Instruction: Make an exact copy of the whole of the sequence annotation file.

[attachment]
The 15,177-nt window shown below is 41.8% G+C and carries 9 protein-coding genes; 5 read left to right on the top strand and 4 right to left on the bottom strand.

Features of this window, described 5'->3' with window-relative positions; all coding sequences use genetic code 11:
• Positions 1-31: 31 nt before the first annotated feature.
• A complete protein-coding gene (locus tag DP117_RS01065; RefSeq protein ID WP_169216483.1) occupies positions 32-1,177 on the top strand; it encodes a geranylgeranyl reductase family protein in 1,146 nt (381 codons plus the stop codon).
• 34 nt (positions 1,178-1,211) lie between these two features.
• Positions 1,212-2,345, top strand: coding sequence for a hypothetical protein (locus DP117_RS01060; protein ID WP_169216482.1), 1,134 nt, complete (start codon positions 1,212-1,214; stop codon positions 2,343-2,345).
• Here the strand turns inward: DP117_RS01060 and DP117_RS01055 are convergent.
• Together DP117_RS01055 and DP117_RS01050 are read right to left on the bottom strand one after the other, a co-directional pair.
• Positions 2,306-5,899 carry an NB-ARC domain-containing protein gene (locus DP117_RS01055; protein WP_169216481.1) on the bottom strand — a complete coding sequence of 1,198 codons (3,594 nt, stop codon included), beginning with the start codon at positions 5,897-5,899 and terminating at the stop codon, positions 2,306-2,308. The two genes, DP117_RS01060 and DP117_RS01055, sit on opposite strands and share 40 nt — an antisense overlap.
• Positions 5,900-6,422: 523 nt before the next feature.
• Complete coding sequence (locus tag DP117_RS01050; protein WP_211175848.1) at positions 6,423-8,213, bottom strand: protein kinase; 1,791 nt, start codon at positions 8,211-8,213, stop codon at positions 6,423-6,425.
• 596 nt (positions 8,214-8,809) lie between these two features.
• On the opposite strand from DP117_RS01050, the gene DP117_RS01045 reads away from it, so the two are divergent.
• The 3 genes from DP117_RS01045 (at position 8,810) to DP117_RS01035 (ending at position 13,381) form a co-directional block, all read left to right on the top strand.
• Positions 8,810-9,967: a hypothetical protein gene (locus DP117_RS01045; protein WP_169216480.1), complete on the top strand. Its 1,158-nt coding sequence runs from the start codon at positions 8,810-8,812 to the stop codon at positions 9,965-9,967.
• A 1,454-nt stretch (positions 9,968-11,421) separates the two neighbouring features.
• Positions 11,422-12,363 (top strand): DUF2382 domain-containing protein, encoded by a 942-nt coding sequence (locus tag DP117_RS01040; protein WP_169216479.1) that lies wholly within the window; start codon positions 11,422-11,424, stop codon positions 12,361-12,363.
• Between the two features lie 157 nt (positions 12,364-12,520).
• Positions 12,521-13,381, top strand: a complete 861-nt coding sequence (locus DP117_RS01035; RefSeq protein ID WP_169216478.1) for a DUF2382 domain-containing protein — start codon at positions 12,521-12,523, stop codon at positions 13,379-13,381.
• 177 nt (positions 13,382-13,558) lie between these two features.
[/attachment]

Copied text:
The 15,177-nt window shown below is 41.8% G+C and carries 9 protein-coding genes; 5 read left to right on the top strand and 4 right to left on the bottom strand.

Features of this window, described 5'->3' with window-relative positions; all coding sequences use genetic code 11:
• Positions 1-31: 31 nt before the first annotated feature.
• A complete protein-coding gene (locus tag DP117_RS01065; RefSeq protein ID WP_169216483.1) occupies positions 32-1,177 on the top strand; it encodes a geranylgeranyl reductase family protein in 1,146 nt (381 codons plus the stop codon).
• 34 nt (positions 1,178-1,211) lie between these two features.
• Positions 1,212-2,345, top strand: coding sequence for a hypothetical protein (locus DP117_RS01060; protein ID WP_169216482.1), 1,134 nt, complete (start codon positions 1,212-1,214; stop codon positions 2,343-2,345).
• Here the strand turns inward: DP117_RS01060 and DP117_RS01055 are convergent.
• Together DP117_RS01055 and DP117_RS01050 are read right to left on the bottom strand one after the other, a co-directional pair.
• Positions 2,306-5,899 carry an NB-ARC domain-containing protein gene (locus DP117_RS01055; protein WP_169216481.1) on the bottom strand — a complete coding sequence of 1,198 codons (3,594 nt, stop codon included), beginning with the start codon at positions 5,897-5,899 and terminating at the stop codon, positions 2,306-2,308. The two genes, DP117_RS01060 and DP117_RS01055, sit on opposite strands and share 40 nt — an antisense overlap.
• Positions 5,900-6,422: 523 nt before the next feature.
• Complete coding sequence (locus tag DP117_RS01050; protein WP_211175848.1) at positions 6,423-8,213, bottom strand: protein kinase; 1,791 nt, start codon at positions 8,211-8,213, stop codon at positions 6,423-6,425.
• 596 nt (positions 8,214-8,809) lie between these two features.
• On the opposite strand from DP117_RS01050, the gene DP117_RS01045 reads away from it, so the two are divergent.
• The 3 genes from DP117_RS01045 (at position 8,810) to DP117_RS01035 (ending at position 13,381) form a co-directional block, all read left to right on the top strand.
• Positions 8,810-9,967: a hypothetical protein gene (locus DP117_RS01045; protein WP_169216480.1), complete on the top strand. Its 1,158-nt coding sequence runs from the start codon at positions 8,810-8,812 to the stop codon at positions 9,965-9,967.
• A 1,454-nt stretch (positions 9,968-11,421) separates the two neighbouring features.
• Positions 11,422-12,363 (top strand): DUF2382 domain-containing protein, encoded by a 942-nt coding sequence (locus tag DP117_RS01040; protein WP_169216479.1) that lies wholly within the window; start codon positions 11,422-11,424, stop codon positions 12,361-12,363.
• Between the two features lie 157 nt (positions 12,364-12,520).
• Positions 12,521-13,381, top strand: a complete 861-nt coding sequence (locus DP117_RS01035; RefSeq protein ID WP_169216478.1) for a DUF2382 domain-containing protein — start codon at positions 12,521-12,523, stop codon at positions 13,379-13,381.
• 177 nt (positions 13,382-13,558) lie between these two features.